Why Reading the Market News Makes You a Sucker!

Mr. Informato woke up at the sound of his super-technological alarm. It is around 5 a.m.  the market news pour into his sleep-deprived mind. After snatching barely four hours of sleep, he is ready to take off. Mr. Informato wears his new smart-watch on the wrist, Bluetooth earphones, and tech glasses that keep him constantly updated.

He knows every single move of the market. He feels he knows Wall Street better than his wife. In fact, he is thinking of divorcing to dedicate all his time to that. He is a successful portfolio manager. Ever since he joined Fortunata Inc., the company’s profits have skyrocketed.

That morning though something seems not to work as usual. Most of the investments he had made turned out to be too risky. The accumulated profits of the last years were burned in less than one hour! What happened? Was it a conspiracy against Mr. Informato? Not at all.

99.5% of the News Is Noise

As the author of Antifragile puts it:

The more frequently you look at data, the more noise you are disproportionally likely to get (rather than the valuable part called the signal); hence the higher the noise to signal ratio.

and he goes on:

Assume further that for what you are observing, at the yearly frequency the ratio of signal to noise is about one to one (say half noise, half signal) —it means that about half of changes are real improvements or degradations, the other half comes from randomness.

This ratio is what you get from yearly observations. But if you look at the very same data on a daily basis, the composition would change to 95% noise, 5% signal. And if you observe data on an hourly basis, as people immersed in the news and markets price variations do, the split becomes 99.5% noise to .5% signal.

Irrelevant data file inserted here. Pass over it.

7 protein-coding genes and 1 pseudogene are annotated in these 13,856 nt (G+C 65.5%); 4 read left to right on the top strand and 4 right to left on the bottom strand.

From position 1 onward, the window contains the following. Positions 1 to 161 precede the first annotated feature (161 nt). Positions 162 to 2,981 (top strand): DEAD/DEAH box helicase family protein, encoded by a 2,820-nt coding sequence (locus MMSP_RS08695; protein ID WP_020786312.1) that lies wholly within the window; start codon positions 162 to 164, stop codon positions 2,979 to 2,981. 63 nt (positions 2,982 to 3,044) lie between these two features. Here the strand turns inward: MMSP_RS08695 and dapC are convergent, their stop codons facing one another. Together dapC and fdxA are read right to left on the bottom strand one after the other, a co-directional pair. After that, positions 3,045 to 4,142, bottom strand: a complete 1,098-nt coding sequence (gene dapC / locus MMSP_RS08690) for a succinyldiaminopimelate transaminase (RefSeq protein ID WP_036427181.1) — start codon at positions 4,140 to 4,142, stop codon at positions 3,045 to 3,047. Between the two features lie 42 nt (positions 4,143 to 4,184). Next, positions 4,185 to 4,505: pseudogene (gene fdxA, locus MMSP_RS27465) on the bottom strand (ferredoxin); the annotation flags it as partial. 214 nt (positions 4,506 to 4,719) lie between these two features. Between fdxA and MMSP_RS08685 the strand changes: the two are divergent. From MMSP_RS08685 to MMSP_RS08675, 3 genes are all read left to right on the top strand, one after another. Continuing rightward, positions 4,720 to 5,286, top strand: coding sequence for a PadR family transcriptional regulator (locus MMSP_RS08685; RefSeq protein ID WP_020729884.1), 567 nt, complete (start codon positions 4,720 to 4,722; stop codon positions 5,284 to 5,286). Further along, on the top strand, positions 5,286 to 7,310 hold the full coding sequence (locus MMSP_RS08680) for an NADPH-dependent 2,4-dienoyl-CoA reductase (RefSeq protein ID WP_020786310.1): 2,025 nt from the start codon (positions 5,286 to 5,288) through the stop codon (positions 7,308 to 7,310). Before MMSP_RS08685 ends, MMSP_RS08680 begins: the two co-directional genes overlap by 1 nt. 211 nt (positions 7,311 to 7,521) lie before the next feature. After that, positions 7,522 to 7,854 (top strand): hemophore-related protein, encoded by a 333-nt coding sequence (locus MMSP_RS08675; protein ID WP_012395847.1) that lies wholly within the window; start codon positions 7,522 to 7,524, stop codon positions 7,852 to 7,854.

That is two hundred times more noise than signal —which is why anyone who listens to news (except when very, very significant events take place) is one step below sucker.

In other words, the false sense of knowledge and understanding that comes from the news is just an illusion. Therefore, if you spend most of your time reading the daily/hourly market news, you may not only be wasting your time but also limiting your understanding of financial markets!

To read the full post from Taleb, click here.

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Published by

Gennaro Cuofano

Gennaro Cuofano, International MBA. Creator of The Four-Week MBA Community and Content Marketer/Business Developer at WordLift

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